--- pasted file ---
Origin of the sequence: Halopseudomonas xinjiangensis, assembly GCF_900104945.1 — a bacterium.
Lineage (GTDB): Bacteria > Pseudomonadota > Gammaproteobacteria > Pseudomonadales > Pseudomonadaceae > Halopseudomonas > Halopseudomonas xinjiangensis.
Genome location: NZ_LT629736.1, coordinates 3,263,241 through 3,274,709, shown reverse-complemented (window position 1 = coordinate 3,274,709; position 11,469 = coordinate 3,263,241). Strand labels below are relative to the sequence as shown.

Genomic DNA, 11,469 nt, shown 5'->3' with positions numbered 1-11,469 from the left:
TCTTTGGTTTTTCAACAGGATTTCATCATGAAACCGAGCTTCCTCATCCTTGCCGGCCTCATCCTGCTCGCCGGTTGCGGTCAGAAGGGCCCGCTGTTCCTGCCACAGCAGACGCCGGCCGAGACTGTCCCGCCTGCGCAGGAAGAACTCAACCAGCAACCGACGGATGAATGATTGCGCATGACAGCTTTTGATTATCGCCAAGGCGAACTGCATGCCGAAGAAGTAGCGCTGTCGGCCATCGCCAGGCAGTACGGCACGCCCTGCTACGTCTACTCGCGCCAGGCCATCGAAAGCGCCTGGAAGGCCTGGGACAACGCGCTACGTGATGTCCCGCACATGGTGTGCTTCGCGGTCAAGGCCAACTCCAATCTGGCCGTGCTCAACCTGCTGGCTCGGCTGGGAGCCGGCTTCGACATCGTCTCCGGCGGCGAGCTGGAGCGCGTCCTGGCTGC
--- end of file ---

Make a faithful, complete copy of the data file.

Origin of the sequence: Halopseudomonas xinjiangensis, assembly GCF_900104945.1 — a bacterium.
Lineage (GTDB): Bacteria > Pseudomonadota > Gammaproteobacteria > Pseudomonadales > Pseudomonadaceae > Halopseudomonas > Halopseudomonas xinjiangensis.
Genome location: NZ_LT629736.1, coordinates 3,263,241 through 3,274,709, shown reverse-complemented (window position 1 = coordinate 3,274,709; position 11,469 = coordinate 3,263,241). Strand labels below are relative to the sequence as shown.

Genomic DNA, 11,469 nt, shown 5'->3' with positions numbered 1-11,469 from the left:
TCTTTGGTTTTTCAACAGGATTTCATCATGAAACCGAGCTTCCTCATCCTTGCCGGCCTCATCCTGCTCGCCGGTTGCGGTCAGAAGGGCCCGCTGTTCCTGCCACAGCAGACGCCGGCCGAGACTGTCCCGCCTGCGCAGGAAGAACTCAACCAGCAACCGACGGATGAATGATTGCGCATGACAGCTTTTGATTATCGCCAAGGCGAACTGCATGCCGAAGAAGTAGCGCTGTCGGCCATCGCCAGGCAGTACGGCACGCCCTGCTACGTCTACTCGCGCCAGGCCATCGAAAGCGCCTGGAAGGCCTGGGACAACGCGCTACGTGATGTCCCGCACATGGTGTGCTTCGCGGTCAAGGCCAACTCCAATCTGGCCGTGCTCAACCTGCTGGCTCGGCTGGGAGCCGGCTTCGACATCGTCTCCGGCGGCGAGCTGGAGCGCGTCCTGGCTGC